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Meteor explosion - Cuba


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#1 DocM

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Posted 16 February 2013 - 10:14

It'll be interesting to see if its track parallels the Urals event.

http://news.xinhuane...c_132171646.htm

Suspected meteor explosion reported in central Cuba

2013-02-16 12:59:27

HAVANA, Feb. 15 (Xinhua) -- An object fell from the sky over central Cuba on Thursday night and turned into a fireball "bigger than the sun" before it exploded, a Cuban TV channel reported Friday, citing eyewitnesses.

Some residents in the central province of Cienfuegos were quoted as saying that at around 8 p.m. local time Thursday (0100 GMT Friday) they saw a bright spot in the sky comparable to a bus in size.

The object then turned into a fireball "bigger than the sun," said the witnesses, adding that several minutes later they heard a loud explosion.

One resident told the TV station that his house shook slightly in the blast.

Cuban experts have been dispatched to the area to look for possible remains of the meteor-like object, said the report.

It remains unknown whether the reported phenomenon in Cuba is related to Friday's meteor strike in central Russia, which set off a shockwave that shattered windows and left some 1,000 people injured.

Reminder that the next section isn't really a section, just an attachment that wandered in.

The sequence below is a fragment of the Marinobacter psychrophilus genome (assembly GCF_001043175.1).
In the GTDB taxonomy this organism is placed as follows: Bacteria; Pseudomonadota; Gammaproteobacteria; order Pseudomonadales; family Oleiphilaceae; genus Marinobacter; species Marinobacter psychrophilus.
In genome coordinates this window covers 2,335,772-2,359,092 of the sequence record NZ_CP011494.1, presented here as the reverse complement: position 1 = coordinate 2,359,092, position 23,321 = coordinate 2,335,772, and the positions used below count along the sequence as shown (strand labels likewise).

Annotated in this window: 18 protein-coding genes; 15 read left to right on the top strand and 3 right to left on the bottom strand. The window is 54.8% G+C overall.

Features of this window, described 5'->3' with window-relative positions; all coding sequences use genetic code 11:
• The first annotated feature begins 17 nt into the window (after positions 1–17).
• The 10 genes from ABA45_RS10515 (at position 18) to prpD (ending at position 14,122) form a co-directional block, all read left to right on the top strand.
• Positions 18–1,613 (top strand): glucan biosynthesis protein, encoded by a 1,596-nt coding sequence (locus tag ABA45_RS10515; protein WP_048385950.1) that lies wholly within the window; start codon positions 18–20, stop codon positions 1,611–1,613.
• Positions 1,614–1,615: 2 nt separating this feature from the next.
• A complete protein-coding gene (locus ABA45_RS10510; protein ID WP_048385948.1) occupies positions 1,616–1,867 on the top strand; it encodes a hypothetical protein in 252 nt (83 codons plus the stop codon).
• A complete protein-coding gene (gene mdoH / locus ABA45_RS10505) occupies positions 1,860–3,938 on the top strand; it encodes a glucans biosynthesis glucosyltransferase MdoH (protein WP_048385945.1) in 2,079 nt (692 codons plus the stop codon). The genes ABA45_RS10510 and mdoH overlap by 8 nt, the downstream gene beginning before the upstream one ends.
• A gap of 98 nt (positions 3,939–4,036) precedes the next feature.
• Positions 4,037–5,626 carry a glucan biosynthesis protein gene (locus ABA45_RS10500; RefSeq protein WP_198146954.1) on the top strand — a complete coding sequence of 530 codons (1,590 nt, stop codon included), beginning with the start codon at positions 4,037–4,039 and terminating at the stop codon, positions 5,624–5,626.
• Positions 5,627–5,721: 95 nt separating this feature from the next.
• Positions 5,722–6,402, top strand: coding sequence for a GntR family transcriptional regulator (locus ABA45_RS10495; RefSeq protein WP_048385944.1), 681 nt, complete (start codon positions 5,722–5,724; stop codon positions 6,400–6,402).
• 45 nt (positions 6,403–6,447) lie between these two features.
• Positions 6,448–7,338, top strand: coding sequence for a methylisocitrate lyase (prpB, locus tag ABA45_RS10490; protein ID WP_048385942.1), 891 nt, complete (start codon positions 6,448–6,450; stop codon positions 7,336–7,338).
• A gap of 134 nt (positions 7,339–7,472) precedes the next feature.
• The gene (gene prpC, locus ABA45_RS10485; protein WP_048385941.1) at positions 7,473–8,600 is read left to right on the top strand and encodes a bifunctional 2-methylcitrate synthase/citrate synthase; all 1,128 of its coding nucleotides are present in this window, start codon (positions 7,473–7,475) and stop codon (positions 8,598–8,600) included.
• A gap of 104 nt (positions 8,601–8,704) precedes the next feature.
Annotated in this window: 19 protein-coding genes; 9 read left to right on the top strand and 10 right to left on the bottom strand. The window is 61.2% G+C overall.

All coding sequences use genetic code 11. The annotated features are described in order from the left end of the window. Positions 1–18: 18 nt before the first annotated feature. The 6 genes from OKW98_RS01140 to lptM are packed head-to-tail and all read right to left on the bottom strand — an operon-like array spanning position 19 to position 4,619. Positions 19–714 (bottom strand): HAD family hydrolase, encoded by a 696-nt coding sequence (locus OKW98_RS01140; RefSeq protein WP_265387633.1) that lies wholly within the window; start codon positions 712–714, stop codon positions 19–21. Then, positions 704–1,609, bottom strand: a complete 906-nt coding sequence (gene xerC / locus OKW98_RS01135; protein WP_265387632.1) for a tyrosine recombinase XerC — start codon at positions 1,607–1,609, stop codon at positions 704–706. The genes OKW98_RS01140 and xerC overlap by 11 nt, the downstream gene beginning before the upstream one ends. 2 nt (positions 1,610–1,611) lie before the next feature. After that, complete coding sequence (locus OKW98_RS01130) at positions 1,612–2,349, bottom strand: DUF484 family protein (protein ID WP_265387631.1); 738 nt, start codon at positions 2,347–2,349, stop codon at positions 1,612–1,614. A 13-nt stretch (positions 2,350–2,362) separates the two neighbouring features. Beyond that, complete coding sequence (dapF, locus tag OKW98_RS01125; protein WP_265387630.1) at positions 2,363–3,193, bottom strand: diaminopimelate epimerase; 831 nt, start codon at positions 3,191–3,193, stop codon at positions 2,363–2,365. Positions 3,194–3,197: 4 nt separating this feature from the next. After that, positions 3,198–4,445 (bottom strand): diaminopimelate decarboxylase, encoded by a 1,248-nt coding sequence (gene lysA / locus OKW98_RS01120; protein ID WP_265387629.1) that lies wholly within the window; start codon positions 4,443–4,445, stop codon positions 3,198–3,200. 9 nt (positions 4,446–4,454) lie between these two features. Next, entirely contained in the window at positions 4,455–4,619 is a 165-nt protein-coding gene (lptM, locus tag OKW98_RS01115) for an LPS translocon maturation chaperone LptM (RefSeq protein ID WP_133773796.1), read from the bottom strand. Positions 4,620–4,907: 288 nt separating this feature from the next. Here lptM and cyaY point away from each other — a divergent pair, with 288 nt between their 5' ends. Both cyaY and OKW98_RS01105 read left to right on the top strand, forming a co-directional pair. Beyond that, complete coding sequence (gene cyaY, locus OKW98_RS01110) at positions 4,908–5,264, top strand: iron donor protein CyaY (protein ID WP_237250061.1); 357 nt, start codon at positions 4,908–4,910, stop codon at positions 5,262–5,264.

#2 +Anarkii

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Posted 16 February 2013 - 10:30

Interesting. Looks like armageddon is finally comin. Bout bloody time!

#3 XerXis

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Posted 16 February 2013 - 10:33

The size of a bus? I have a hard time believing that one.

#4 AsherGZ

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Posted 16 February 2013 - 10:34

Nah a little meteor shower is hardly armegeddon. Been happening for centuries.

#5 OP DocM

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Posted 16 February 2013 - 10:41

The size of a bus? I have a hard time believing that one.


Why? They come in all sizes up to the size of Mt. Everest, which KO'ed the dinosaurs. The size of a bus is still middling when it comes to meteors.

#6 XerXis

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Posted 16 February 2013 - 10:46

Why? They come in all sizes up to the size of Mt. Everest, which KO'ed the dinosaurs. The size of a bus is still middling when it comes to meteors.


Of course, but the one in Russia was about the size of a car. And if it was the size of Mt Everest we sure as hell would have noticed it. ;) In fact the one that went past us (DA14) is "only" 45 meters in diameter and that one was clearly visible and it's trajectory known long before it got near us. So it would surprise me that an object the size of a bus (more or less 14 to 20 meters?) could enter our atmosphere unnoticed.

#7 OP DocM

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Posted 16 February 2013 - 11:21